Intel’s PR rep for its Arc discrete graphics has sat down for another “Between Two Monitors” tech chat. The company has promised to continuously offer information about Arc prior to its upcoming launch. The rationale is that it will allow gamers to have all the information they need prior to purchase. To do that it will be releasing short videos tackling questions from gamers. This week it released a new briefing discussing how Arc would handle Variable Refresh Rates (VRR) and HDR, and there’s talk of support for HDMI 2.1.
Starting with VRR, the GPU world is currently bifurcated between Nvidia’s G-Sync and AMD’s FreeSync. However, in May the Video Electronics Standard Association (VESA) formally announced its own open standard based on Adaptive Sync. This is an attempt to offer an open standard that quantifies a display’s ability to offer variable refresh rates with DisplayPort using various performance tests. This effort was designed to override the competing standards, and hopefully lessen confusion among customers. After all, the average gamer may not be able to parse the various G-Sync and FreeSync versions available, especially with ratings like “G-Sync compatible” and “FreeSync Premium Pro” making things a bit muddier.
To demonstrate Arc’s capabilities in this arena, Ryan Shrout fired up Death Stranding on a 4K, 120Hz Acer monitor using an Arc A750 GPU. He didn’t state which certification the monitor has, only that it supports variable refresh rates. He shows the monitor syncing the refresh rate with the game’s frame rate, which is around 100 FPS/Hz. It’s running at 1440p, so overall the GPU is performing quite well in this game. He states Arc is “fully supporting DisplayPort VRR standards.” He summarizes by stating Arc will support “any and all” VESA Adaptive Sync standard. In addition, the company will also be validating Arc on over 100 of the most popular VRR displays to ensure a smooth experience at launch. As an aside, it’s not clear that Ryan is wearing two watches in this video; easter egg of some kind?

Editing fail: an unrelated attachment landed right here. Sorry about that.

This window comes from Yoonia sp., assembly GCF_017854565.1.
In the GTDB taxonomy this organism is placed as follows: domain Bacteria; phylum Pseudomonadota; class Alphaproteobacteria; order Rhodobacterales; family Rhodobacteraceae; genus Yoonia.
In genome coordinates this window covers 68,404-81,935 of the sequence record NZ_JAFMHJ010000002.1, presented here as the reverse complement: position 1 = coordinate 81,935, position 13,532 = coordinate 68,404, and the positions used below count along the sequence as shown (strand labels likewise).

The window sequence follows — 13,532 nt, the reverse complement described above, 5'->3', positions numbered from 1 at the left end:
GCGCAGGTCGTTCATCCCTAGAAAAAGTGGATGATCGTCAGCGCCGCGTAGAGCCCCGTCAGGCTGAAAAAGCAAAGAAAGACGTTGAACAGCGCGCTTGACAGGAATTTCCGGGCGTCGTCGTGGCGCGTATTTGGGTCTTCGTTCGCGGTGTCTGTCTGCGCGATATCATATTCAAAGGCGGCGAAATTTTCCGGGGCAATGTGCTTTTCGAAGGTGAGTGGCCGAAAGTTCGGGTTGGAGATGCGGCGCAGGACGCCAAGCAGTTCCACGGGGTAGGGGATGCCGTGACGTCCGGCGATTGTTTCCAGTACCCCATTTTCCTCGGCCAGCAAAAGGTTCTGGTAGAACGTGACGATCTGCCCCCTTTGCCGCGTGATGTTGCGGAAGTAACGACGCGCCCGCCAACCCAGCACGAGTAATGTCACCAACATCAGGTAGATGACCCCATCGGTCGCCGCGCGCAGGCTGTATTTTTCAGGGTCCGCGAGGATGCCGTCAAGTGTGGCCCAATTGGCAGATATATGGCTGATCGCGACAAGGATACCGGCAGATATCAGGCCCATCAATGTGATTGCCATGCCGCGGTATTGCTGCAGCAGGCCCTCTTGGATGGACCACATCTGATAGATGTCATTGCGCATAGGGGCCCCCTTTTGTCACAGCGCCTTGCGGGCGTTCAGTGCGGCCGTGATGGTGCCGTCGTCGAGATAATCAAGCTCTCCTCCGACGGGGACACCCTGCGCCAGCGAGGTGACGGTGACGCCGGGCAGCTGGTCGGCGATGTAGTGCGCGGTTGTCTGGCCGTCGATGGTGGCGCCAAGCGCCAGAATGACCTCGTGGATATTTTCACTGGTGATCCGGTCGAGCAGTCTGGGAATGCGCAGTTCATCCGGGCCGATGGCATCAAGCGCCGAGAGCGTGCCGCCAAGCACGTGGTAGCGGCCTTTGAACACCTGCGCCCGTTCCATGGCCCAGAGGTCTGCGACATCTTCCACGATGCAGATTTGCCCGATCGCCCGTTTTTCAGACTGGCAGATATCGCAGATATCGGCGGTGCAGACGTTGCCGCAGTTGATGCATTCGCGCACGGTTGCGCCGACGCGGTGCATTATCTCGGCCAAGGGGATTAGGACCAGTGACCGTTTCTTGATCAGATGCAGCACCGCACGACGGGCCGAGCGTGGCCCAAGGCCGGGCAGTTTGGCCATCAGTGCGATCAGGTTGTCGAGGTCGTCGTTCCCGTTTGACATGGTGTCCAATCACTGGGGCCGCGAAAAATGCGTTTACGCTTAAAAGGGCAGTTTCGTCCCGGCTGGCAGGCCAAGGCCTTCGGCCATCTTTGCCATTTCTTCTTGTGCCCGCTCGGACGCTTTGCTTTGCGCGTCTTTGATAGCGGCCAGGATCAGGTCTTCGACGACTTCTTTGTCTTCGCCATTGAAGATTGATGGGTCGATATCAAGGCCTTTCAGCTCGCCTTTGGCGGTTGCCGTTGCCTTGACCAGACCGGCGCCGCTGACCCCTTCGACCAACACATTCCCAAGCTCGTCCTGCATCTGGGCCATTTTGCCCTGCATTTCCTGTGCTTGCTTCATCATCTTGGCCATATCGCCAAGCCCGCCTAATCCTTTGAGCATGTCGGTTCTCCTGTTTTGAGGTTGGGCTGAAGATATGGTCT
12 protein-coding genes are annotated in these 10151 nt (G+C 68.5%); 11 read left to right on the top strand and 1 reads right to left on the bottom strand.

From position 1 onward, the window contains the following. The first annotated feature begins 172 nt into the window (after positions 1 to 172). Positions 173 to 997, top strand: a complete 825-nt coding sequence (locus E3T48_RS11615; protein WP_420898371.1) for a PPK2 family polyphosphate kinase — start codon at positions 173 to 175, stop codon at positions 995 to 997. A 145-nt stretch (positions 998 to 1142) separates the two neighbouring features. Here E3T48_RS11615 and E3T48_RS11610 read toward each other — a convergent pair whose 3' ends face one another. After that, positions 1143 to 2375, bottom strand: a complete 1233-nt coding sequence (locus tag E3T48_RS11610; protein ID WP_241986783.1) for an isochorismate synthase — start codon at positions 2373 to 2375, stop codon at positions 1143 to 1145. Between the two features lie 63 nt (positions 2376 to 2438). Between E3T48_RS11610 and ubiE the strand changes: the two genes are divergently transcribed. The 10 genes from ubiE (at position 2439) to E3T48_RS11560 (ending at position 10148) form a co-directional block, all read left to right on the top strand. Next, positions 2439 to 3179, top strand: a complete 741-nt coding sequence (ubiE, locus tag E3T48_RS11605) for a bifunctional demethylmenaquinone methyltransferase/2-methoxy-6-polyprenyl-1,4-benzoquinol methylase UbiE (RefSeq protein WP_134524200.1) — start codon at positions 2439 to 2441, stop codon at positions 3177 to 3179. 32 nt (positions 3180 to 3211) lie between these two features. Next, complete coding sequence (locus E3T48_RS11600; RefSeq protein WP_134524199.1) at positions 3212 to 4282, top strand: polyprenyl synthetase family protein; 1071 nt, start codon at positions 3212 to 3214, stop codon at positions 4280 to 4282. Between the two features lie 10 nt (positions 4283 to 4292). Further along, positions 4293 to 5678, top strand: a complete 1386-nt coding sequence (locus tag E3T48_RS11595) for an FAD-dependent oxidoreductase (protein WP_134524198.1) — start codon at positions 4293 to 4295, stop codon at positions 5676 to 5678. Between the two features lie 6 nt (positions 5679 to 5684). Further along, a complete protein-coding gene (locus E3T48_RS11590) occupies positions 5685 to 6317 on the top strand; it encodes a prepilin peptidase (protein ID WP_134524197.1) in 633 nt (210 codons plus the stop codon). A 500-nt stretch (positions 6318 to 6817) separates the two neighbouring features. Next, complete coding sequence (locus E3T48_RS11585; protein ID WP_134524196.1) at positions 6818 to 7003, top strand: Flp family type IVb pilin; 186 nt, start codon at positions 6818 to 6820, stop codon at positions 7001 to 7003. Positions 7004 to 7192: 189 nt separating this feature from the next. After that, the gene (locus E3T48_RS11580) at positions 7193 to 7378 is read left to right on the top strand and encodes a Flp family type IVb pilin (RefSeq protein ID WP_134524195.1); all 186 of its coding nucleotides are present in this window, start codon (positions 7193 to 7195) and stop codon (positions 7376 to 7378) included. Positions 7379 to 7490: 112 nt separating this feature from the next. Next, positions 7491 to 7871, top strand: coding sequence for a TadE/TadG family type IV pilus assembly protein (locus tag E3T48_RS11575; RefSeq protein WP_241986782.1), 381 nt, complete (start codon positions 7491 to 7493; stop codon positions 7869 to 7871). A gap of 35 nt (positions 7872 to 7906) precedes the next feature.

Moving on to HDR, he says Arc will support it on compliant monitors. However, there are many different certifications for HDR that vary depending on a monitor’s brightness capabilities. Those include Display HDR400, DisplayHDR 600, etc. From there, he mentions that HDR is difficult to show on a video since you’d need an HDR display of your own to see it. Therefore, as proof it’s working he jokingly says Intel spares no expense and has a highly-accurate external testing device. That “device” is a person named Ken, who looks at the monitor and agrees it’s working.
Finally, he says the lower-end Arc GPUs will support HDMI 2.0 natively. That includes the A310, A380, and A580. However, they can be modified with a PCON chip to support HDMI 2.1. That decision will be left up to the partners making the GPUs though. The higher-end GPUs, which include the Arc A750 and the A770, will support HDMI 2.1 natively. A chyron on the screen also states that all Arc GPUs will support DisplayPort 2.0 as well. The PCON chip he mentions performs a protocol conversion from DisplayPort 2.0 to HDMI 2.1.
The company recently stated Arc’s launch is “now in sight” but it’s still not clear when that will happen. The big question is whether Intel will be able to launch before AMD and Nvidia’s next-gen GPUs arrive, which might be around September. Intel is probably hoping it can pull it off, as its competition’s GPUs are rumored to be quite powerful. However, that power might come at a great cost, with a lot of heat as well. Therefore, it’s possible Intel is hoping to undercut them on price-to-performance and efficiency.